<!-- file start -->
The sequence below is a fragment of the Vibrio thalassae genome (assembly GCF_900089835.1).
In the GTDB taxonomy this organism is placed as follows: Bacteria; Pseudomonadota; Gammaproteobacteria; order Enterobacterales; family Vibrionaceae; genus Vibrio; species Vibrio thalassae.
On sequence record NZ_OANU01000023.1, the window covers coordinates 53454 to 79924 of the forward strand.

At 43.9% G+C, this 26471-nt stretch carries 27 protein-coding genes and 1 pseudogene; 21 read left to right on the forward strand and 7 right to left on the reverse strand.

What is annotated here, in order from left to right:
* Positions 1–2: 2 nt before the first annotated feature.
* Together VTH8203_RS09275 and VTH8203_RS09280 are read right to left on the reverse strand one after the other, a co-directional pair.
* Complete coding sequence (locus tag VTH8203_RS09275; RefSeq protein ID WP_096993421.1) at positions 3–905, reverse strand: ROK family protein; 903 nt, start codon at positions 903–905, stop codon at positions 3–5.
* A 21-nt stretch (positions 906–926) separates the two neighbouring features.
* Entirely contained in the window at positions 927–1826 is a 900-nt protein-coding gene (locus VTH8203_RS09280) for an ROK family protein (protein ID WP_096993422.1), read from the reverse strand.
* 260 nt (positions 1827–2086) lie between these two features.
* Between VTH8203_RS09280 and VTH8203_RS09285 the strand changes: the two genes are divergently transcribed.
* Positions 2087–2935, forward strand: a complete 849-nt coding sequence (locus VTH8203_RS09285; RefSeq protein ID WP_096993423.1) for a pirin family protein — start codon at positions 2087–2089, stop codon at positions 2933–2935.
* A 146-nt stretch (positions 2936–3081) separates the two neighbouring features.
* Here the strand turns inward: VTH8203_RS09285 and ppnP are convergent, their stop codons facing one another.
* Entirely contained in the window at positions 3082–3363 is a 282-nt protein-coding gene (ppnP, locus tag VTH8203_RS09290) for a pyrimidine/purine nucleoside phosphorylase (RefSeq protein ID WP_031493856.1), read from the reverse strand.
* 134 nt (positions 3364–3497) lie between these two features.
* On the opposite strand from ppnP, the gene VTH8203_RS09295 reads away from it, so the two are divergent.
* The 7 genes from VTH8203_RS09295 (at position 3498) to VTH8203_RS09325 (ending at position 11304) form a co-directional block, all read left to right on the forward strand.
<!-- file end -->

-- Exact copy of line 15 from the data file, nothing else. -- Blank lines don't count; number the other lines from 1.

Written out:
* Here the strand turns inward: VTH8203_RS09285 and ppnP are convergent, their stop codons facing one another.